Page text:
Write Stuff Guernsey Literary Festival

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Highly commended

Am I really free?

By Oliver Connolly
Year 10+, Elizabeth College

The ripples in his tea hit the walls of his mug, and bounce off. The ripples are caused by the shaking of his hand, as he fights to bring it to his lips. Some tea spills over the edge and paves its way down the bulldog on the face of the mug. His lips feel the cool touch of the ceramic and his mouth fills with the hot liquid. The spilt tea drips off his mug and lands painfully on his leg.

He cries out, and collapses to the ground. A wildfire of pain races through his body as his body hits the mud. He senses the presence of a man next to him; ‘He’s been hit, medic!’ The man disappears. Now, he closes his eyes - the pain is unbearable. He feels the presence of another man next to him now, hands on his arm, gently shaking him.

‘Harold, Harold. It’s okay, you’re safe here’. He opens his eyes to see a fireplace, the flames dancing around the wood. ‘Can you hear me?’, he looks over and sees a carer by his side.

‘Yes, dear. I’m alright.'

‘Can I get you anything’.

‘No, I’m quite alright’. She moves off toward the doorway, looking back just before she exits. Upon inspection of his lap he sees his mug sat in his hands, luckily still half full of tea. The distant groaning of a jet gets his attention.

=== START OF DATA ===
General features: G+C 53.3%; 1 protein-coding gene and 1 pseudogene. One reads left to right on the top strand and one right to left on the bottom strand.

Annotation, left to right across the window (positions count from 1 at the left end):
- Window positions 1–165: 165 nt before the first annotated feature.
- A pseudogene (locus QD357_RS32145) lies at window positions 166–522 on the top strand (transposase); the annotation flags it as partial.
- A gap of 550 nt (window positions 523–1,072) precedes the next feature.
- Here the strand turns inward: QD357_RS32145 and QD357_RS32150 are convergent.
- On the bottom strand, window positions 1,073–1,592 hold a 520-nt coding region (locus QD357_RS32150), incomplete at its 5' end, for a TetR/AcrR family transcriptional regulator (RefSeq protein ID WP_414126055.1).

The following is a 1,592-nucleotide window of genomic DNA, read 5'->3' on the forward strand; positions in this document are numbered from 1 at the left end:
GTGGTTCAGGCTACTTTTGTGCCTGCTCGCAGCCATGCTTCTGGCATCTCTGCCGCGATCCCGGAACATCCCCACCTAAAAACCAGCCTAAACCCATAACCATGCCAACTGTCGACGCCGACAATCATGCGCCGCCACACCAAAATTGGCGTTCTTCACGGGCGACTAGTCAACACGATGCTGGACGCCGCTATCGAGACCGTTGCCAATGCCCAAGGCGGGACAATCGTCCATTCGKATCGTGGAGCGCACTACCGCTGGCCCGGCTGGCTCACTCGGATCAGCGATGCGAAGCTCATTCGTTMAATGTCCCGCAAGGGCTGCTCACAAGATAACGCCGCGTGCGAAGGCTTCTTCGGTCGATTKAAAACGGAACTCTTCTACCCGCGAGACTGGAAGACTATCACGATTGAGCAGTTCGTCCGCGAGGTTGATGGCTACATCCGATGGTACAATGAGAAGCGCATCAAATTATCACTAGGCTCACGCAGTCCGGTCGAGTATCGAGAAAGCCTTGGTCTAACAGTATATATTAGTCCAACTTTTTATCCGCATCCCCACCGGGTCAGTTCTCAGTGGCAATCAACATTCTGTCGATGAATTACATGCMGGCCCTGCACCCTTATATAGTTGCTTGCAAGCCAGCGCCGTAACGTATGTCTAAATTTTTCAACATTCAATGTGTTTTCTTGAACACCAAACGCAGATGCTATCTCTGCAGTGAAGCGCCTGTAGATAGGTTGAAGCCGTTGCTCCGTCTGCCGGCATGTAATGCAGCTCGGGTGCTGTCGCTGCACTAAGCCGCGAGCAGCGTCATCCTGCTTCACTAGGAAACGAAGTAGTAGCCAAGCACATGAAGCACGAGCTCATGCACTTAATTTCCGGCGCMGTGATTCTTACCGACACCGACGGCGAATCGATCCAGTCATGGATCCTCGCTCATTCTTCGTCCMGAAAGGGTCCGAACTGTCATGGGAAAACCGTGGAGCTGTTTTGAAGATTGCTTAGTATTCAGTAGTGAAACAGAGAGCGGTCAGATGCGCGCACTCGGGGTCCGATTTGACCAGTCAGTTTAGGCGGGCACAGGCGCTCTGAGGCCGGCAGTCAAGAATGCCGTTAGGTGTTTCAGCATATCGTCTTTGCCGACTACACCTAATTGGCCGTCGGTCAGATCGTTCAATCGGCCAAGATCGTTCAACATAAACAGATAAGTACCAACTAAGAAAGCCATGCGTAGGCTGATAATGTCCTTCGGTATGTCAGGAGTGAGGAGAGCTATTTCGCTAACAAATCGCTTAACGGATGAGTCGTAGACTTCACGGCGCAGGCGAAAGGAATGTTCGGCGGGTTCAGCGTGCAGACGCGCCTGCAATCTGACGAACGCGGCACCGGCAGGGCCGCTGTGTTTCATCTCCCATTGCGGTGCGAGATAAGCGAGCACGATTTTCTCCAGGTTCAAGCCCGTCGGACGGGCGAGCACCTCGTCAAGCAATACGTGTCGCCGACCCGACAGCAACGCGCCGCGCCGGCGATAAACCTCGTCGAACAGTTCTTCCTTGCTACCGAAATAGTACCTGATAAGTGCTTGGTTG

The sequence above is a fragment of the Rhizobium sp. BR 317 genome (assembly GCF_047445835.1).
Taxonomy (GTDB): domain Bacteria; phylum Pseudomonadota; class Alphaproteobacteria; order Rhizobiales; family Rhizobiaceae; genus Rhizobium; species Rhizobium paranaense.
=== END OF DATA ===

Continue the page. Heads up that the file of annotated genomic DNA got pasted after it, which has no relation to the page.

He faintly sees the silhouette of a fighter overhead. He screams and screams, the searing pain in his leg wetting his cheek with emasculating tears.

He wakes up again in his chair. Pushing forward the lever on the arm, he moves forward. He can see the flickering flames again, now in the shiny metal of his limb.

Listen to the story read by Andy Hislop

Guernsey Literary Festival · Am I Really Free?

Judge’s comments - Onjali Rauf

A surprising and intriguing short tale which leaves the reader asking so many questions and truly feeling the vulnerability and frustrations of pain, disability and even perhaps, the futility of war. The image of the tea cup being held by one who is struggling and proud, yet broken on so many levels, is beautifully conveyed.
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